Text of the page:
In April 2019, the European Parliament and the Council of the EU reached political agreement on a revised version of the European Commission’s 2017 proposal to overhaul the prudential regime for investment firms in the EU.  The intention is to create a framework that is more proportionate and risk-sensitive. Under the new regime, most investment firms will be subject to new, simpler prudential rules, while large, systemic firms that carry out bank-like activities and pose similar risks as banks will be regulated and supervised like banks.


The new regime will take the form of a new regulation, which will include amendments to CRR and MiFIR, and a new directive, which will include amendments to the Capital Requirements Directive 2013/36/EU (CRD IV) and MiFID II. Other changes include:  

  • tighter equivalence rules for third-country firms, which will now be subject to a detailed assessment by the European Commission and enhanced monitoring by the European Securities and Markets Authority (ESMA) before they can provide services of systemic importance within the EU—this could have a significant impact on the ability of UK firms to access EU markets post-Brexit
  • new transparency requirements for investment firms about their investments and their voting behaviour during shareholder meetings
  • extending the “tick size regime” under MiFID II so that it will apply to systematic internalisers (SIs) in order to level the playing field between SIs and trading venues

The Council is expected to adopt the final texts shortly. The new legislation will enter into force 20 days after publication in the Official Journal of the EU and will take effect in 2021. Given the magnitude of changes, however, investment firms should familiarise themselves with the changes and start preparing now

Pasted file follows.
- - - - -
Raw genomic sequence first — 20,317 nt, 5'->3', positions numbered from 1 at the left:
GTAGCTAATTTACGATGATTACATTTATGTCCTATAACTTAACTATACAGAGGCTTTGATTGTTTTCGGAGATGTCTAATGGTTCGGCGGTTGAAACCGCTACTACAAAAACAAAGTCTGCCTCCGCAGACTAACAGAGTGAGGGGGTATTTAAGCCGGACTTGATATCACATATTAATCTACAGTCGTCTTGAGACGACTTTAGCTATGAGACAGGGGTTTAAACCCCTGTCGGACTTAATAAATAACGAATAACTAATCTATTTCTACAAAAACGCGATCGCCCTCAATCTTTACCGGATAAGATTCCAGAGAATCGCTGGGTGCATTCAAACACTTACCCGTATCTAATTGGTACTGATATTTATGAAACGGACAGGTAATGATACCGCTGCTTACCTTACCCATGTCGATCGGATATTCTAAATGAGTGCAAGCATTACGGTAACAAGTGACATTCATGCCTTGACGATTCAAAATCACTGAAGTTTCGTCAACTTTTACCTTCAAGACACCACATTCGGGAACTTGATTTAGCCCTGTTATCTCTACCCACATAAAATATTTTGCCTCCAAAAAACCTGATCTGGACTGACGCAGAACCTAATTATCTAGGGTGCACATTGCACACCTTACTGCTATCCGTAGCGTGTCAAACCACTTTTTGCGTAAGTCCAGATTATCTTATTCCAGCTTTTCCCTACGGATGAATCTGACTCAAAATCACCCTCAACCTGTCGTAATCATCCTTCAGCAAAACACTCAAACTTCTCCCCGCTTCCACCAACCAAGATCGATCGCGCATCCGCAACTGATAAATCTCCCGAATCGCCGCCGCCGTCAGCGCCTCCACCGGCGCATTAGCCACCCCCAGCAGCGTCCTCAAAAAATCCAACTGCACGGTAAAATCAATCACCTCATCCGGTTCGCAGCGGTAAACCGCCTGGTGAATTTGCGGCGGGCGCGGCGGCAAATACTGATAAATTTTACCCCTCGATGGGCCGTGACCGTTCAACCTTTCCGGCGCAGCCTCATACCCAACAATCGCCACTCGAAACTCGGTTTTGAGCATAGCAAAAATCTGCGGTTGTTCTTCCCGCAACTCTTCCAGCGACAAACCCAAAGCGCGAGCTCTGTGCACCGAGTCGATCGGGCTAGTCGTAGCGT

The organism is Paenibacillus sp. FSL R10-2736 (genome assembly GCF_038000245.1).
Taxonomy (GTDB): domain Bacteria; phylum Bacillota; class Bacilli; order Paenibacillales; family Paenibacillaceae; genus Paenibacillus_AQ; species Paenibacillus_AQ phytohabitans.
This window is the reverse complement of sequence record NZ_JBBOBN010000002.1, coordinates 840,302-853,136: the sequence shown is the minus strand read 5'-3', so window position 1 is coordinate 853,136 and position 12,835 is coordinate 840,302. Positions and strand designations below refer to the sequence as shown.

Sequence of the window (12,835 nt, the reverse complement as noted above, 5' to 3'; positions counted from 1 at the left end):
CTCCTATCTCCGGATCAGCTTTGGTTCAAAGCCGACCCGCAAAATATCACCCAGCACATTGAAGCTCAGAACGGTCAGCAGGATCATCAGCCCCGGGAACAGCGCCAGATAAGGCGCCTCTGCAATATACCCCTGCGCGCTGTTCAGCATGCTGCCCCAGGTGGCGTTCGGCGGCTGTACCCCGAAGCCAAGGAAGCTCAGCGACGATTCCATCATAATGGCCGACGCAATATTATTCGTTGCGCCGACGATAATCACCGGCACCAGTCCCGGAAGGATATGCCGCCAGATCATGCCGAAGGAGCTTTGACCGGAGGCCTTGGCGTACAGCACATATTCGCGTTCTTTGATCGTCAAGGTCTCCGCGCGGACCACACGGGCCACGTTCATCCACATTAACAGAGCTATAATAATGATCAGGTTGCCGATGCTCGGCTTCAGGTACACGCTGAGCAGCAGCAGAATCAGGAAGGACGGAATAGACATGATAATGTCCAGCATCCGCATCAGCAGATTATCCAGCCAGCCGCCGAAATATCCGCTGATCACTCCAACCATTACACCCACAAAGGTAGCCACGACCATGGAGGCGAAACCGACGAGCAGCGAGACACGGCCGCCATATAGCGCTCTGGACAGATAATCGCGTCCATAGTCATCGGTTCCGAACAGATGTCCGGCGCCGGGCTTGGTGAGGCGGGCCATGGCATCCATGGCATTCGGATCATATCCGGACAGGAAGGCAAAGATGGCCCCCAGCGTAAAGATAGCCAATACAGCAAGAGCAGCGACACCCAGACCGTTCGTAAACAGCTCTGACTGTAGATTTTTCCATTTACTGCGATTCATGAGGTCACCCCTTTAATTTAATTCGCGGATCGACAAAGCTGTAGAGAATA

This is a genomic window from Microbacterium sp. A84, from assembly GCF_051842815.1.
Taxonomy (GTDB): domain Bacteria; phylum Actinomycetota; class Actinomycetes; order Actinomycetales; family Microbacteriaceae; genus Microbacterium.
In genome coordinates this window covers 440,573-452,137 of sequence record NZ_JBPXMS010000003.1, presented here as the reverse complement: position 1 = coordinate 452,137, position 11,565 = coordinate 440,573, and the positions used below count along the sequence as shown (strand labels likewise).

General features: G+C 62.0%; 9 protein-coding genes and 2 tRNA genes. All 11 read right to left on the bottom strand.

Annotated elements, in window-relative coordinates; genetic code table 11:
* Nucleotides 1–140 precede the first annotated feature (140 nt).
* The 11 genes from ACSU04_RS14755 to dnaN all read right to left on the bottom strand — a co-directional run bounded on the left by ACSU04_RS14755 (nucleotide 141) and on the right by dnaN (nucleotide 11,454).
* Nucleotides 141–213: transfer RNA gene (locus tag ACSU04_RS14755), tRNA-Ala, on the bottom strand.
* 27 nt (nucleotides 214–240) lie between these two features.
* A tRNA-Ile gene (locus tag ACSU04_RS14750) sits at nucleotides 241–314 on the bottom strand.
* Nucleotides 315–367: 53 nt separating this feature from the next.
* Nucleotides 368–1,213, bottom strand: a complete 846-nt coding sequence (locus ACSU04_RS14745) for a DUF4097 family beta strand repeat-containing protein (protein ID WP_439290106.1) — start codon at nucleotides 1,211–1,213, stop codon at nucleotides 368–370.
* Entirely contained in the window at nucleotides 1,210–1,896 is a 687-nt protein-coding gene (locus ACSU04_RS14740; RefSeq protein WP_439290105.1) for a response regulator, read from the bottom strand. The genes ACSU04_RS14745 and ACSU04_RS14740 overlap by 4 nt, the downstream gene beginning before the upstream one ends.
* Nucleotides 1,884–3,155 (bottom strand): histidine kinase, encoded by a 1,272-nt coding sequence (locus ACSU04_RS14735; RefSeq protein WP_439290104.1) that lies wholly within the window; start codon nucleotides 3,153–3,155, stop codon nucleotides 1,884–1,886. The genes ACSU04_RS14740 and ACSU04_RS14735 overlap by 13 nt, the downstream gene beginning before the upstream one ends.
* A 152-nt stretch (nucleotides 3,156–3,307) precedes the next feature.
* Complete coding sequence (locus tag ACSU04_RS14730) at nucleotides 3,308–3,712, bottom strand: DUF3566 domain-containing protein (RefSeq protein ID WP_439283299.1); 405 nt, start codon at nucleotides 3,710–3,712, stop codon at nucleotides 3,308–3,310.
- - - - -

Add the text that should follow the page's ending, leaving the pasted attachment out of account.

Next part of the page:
For more information, see our Practice Notes: Review of the prudential framework for investment firms and Preparing for Brexit: CRR and prudential regulation—quick guide.


Expanding the perimeter of the FCA’s powers



In August 2019, the House of Commons Treasury Committee published a report entitled “The work of the Financial Conduct Authority: the perimeter of regulation”, in which the Committee argued for increased powers to be granted to the FCA following a string of scandals including the failure of London Capital and Finance and wider questions around the regulation of so called ‘mini-bonds.  In particular, the Committee recommended that:

  • the FCA be given the formal power to formally recommend to HM Treasury (HMT) changes to the perimeter of regulation, where that would enhance its ability to meet its objectives, in particular to prevent consumer harm, and
  • the Financial Policy Committee’s power to recommend that the HMT order additional information from unregulated entities to help meet its objectives should, at the very least, be replicated for the FCA in relation to its own present objectives

In October 2019, the Treasury Committee published the government’s and FCA’s responses to the Committee’s report. In its response, the FCA stated that it shared the Committee’s:

  • view that there could be a more structured and transparent approach for identifying and engaging with HMT on perimeter changes, and
  • concern in ensuring the FCA is well prepared to deal with the fast­ moving nature of risks that consumers face and pre-empt these risks where possible

However, the government does not see the case for providing a formal power for the FCA to request changes to the perimeter, arguing that ministers should decide on the perimeter of regulation. It also said that turning data on unregulated entities over to the FCA would substantially increase the regulator's workload and so hinder its ability to supervise the nearly 60,000 financial services companies for which it already has responsibility. Whether or not the FCA will be granted enhanced powers to enforce against consumer harms therefore remains to be seen.

For more information, see our sub-topic: Regulated activities—specified activities and investments.


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About the author:
Pietra has completed the Bar Professional Training Course at the University of Law and was called to the Bar in 2019. Prior to the BPTC, Pietra undertook a law degree at the University of Bristol.